From the TUC

ONS downgrades the Retail Price Index

13 Jul 2010, by in Economics

Since the Budget we’ve been agitating about the Coalition’s decision to use the Consumer Price Index instead of the Retail Price Index when calculating how much benefits need to rise to inflation-proof them.

As Nigel, Bryn Davies and I have been reporting, uprating benefits and tax credits by CPI will reduce their value and public sector pensions will be cut steadily over time by the switch to using the CPI for uprating; now we know that people with private pensions will also be affected, because the government will use CPI for price indexing.

So it is strikingly convenient for the government that today’s inflation figures from the Office for National Statistics hide the Retail Price Index figures on page 16.

Compare today’s Bulletin with last month’s, where the RPI is front page news. The justification, on page 10 of the Bulletin is that the decision to “refocus on one measure of inflation” has picked on the CPI because it “receives the most attention by users.”

Now, I know that the Treasury would like us to pay most attention to the CPI; they have been trying to persuade wage negotiators to do so for years – with very little success. Now that the switch to CPI for pensions, tax credits and benefits has been introduced as a “stealth cut” unions, anti-poverty campaigners and academics will be much more likely to demand easy access to RPI data so we can point out the difference between the uprating that takes place and the amount that should have been offered.

I don’t buy the justification for this change and I don’t think it has been thought through properly.

9 Responses to ONS downgrades the Retail Price Index

  1. Tweets that mention ONS downgrades the Retail Price Index | ToUChstone blog: A public policy blog from the TUC — Topsy.com
    Jul 13th 2010, 1:54 pm

    […] This post was mentioned on Twitter by John, ToUChstone blog. ToUChstone blog said: ONS downgrades the Retail Price Index http://bit.ly/9RlcA8 […]

  2. Allan David Cliff Warner
    Jul 13th 2010, 2:27 pm

    Please see my response to Nigel Stanleys’ blog on linking private pensions to the CPI. I would welcome your thoughts on my reply to to Nigel Stanleys’ blog also.

  3. Richard Exell

    Richard Exell
    Jul 13th 2010, 2:44 pm

    Dear Allan,

    I certainly agree that even RPI might under-estimate the increases needed by pensioners and benefit recipients. See my blog at: http://www.touchstoneblog.org.uk/2010/07/benefits-leave-people-in-poverty-and-government-policy-will-make-this-worse/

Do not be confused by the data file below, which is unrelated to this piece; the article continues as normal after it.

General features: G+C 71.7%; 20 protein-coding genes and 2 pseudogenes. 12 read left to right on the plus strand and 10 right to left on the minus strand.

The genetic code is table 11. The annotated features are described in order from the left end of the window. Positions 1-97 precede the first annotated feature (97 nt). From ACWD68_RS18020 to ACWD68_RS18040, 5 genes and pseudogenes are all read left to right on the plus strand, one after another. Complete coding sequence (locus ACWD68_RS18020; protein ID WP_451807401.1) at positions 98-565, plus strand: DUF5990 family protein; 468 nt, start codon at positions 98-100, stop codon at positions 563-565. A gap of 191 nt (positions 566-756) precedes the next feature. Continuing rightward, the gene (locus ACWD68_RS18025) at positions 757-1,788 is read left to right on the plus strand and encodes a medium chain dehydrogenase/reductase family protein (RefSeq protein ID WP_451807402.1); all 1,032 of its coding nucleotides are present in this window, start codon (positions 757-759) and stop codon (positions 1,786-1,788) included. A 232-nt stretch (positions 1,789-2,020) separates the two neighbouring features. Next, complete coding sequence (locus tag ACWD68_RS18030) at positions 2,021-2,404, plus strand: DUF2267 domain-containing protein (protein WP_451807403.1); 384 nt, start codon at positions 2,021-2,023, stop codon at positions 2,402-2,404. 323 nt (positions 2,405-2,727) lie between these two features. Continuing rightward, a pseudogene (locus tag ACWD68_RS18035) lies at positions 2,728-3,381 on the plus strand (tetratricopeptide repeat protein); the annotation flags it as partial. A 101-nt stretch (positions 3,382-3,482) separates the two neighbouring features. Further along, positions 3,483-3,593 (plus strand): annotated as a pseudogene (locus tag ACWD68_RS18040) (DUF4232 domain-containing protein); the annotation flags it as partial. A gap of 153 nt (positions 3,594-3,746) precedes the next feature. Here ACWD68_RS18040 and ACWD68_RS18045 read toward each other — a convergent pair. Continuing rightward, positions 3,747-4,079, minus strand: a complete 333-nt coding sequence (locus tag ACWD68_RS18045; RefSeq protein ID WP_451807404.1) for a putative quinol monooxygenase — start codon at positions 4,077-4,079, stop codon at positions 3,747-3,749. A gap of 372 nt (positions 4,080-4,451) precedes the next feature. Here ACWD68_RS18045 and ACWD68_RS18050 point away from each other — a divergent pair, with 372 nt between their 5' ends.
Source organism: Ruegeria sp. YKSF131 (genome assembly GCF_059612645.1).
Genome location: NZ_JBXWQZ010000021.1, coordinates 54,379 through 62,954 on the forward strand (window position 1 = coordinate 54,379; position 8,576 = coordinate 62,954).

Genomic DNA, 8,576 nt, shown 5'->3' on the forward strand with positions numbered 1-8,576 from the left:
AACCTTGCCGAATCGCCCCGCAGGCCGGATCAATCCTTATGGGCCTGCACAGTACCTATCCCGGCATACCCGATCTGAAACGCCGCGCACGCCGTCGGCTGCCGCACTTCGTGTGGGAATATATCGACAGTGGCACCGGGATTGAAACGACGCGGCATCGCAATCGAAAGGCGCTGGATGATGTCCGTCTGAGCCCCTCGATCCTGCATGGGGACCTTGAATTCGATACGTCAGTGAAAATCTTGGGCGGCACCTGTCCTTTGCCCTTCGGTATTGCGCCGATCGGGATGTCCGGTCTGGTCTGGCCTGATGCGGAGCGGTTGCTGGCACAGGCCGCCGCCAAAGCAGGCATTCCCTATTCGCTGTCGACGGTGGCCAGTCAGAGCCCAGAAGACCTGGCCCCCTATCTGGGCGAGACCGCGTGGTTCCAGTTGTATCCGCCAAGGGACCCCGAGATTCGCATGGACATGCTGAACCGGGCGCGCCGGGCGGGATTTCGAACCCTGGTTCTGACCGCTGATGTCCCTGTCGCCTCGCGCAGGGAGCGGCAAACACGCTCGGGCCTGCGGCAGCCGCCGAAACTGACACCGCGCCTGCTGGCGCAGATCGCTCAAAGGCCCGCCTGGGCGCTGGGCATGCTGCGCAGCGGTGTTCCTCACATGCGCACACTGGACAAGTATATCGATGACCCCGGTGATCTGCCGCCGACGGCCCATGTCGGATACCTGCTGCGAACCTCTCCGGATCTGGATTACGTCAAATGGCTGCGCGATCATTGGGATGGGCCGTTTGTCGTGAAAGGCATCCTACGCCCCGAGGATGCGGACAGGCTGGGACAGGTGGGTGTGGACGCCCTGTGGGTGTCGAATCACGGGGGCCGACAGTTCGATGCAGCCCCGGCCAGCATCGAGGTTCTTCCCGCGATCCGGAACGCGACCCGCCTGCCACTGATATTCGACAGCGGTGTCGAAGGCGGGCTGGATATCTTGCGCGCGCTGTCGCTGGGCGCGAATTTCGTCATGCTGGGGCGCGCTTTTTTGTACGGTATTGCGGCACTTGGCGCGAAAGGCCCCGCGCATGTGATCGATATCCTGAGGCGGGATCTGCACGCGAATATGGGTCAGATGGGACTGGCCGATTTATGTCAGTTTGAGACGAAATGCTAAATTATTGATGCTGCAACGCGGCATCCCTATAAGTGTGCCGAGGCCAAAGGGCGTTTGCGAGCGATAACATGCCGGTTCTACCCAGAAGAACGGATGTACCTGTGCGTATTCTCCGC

Richard

  4. The Squeeze
    Jul 13th 2010, 11:09 pm

    If the major difference between CPI and RPI is housing costs, what on Earth makes you think housing costs are going to go up over the next decade?

    Everything points to the next leg of the Japan-style crash some of us were warning about during the heady days of the boom!

    PS. Boy George replied to Mervyn’s excuses letter in May saying he wanted housing costs included in CPI.

    PPS. RPI coverage starts on page 6.

  5. Richard Exell

    Richard
    Jul 14th 2010, 8:38 am

    Dear Squeeze,

    House prices may not go up but interest rates may and rents are very likely to rise. There are reasons other than the inclusion/exclusion of housing costs: see Bryn’s post for why the Treasury expects using CPI to knock 0.5 per cent off the rate regardless.

    If the CPI were changed to include housing costs that would obviously be a good thing; ity doesn’t look very likely.

    Yes the discussion of RPI begins on page 6, not 16, apologies for the error.

    Yours,

    Richard

  6. Jonathan Green
    Jul 14th 2010, 8:55 am

    Thanks for that post Richard, what do you make of the greater prominance given to “core CPI” in the commentary?

    Jonathan

  7. Richard Exell

    Richard
    Jul 14th 2010, 2:47 pm

    Dear Jonathan,

    Many trades unionists will recognise ‘core inflation’ as a Treasury obsession for many years when Pay Review Bodies are stting public sector wages; emphasising ‘core CPI’ may have a similar purpose – it’s useful for holding down wages. What do you think?

    Richard

  8. Jonathan Green
    Jul 15th 2010, 9:58 am

    I think that it is an extremely worrying development, especially in light of the recent budget. The linkage of benefits to CPI rather than RPI shows that the government is willing to save money from the poorest in society to cut the deficit. The argument was used that housing costs do not have the same impact for those on benefits, it is only a small hop and skip to the development of an argument that core CPI should be the measure used for uprating benefits (pensions?). I am not saying this is going to happen but it is worrying. This raises a secondary issue, why have ONS done it. The explanatory notes says it follows feedback from users, with the next review planned in October. We should all be paying more attention to the outputs from organisations like ONS especially in light of the fiasco over the OBR budget forecasts.

    Jonathan

  9. Measuring Inflation – the government faces authoritative criticism | ToUChstone blog: A public policy blog from the TUC
    Sep 2nd 2010, 6:07 pm

    […] The Royal Statistical Society has written to the UK Statistics Authority to call for a comprehensive review of inflation measures. The letter, from RSS President David Hand to Sir Michael Scholar (the Chair of the UK Statistics Authority) expresses concern about the way in which the Office for National Statistics concentrates on the Consumer Price Index, even though it is not the best index for all purposes – such as wage negotiations, where it is “not ideal.” The letter raises concerns about the way in which the ONS monthly inflation press notice now only headlines the CPI, leaving the Retail Price Index to the inside pages (a point we’ve also raised). […]